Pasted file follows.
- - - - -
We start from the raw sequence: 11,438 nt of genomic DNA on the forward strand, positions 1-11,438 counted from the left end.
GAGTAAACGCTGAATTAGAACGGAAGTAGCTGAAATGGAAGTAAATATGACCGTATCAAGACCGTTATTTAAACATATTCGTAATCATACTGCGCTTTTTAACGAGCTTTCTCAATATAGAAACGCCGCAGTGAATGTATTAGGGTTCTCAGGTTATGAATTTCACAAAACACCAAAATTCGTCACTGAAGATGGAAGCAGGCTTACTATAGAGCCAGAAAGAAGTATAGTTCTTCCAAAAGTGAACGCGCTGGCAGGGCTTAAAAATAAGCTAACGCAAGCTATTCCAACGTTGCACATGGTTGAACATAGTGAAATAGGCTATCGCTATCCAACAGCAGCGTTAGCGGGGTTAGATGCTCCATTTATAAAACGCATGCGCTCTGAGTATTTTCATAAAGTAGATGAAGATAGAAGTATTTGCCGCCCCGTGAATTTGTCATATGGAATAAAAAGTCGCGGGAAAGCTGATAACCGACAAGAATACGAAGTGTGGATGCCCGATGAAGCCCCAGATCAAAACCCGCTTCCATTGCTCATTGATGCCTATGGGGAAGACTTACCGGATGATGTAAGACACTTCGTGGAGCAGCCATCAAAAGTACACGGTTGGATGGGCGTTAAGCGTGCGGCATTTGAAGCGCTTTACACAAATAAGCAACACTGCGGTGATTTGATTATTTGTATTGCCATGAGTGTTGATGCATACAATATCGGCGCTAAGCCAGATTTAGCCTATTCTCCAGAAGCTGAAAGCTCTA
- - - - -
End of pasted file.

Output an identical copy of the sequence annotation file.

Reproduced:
We start from the raw sequence: 11,438 nt of genomic DNA on the forward strand, positions 1-11,438 counted from the left end.
GAGTAAACGCTGAATTAGAACGGAAGTAGCTGAAATGGAAGTAAATATGACCGTATCAAGACCGTTATTTAAACATATTCGTAATCATACTGCGCTTTTTAACGAGCTTTCTCAATATAGAAACGCCGCAGTGAATGTATTAGGGTTCTCAGGTTATGAATTTCACAAAACACCAAAATTCGTCACTGAAGATGGAAGCAGGCTTACTATAGAGCCAGAAAGAAGTATAGTTCTTCCAAAAGTGAACGCGCTGGCAGGGCTTAAAAATAAGCTAACGCAAGCTATTCCAACGTTGCACATGGTTGAACATAGTGAAATAGGCTATCGCTATCCAACAGCAGCGTTAGCGGGGTTAGATGCTCCATTTATAAAACGCATGCGCTCTGAGTATTTTCATAAAGTAGATGAAGATAGAAGTATTTGCCGCCCCGTGAATTTGTCATATGGAATAAAAAGTCGCGGGAAAGCTGATAACCGACAAGAATACGAAGTGTGGATGCCCGATGAAGCCCCAGATCAAAACCCGCTTCCATTGCTCATTGATGCCTATGGGGAAGACTTACCGGATGATGTAAGACACTTCGTGGAGCAGCCATCAAAAGTACACGGTTGGATGGGCGTTAAGCGTGCGGCATTTGAAGCGCTTTACACAAATAAGCAACACTGCGGTGATTTGATTATTTGTATTGCCATGAGTGTTGATGCATACAATATCGGCGCTAAGCCAGATTTAGCCTATTCTCCAGAAGCTGAAAGCTCTA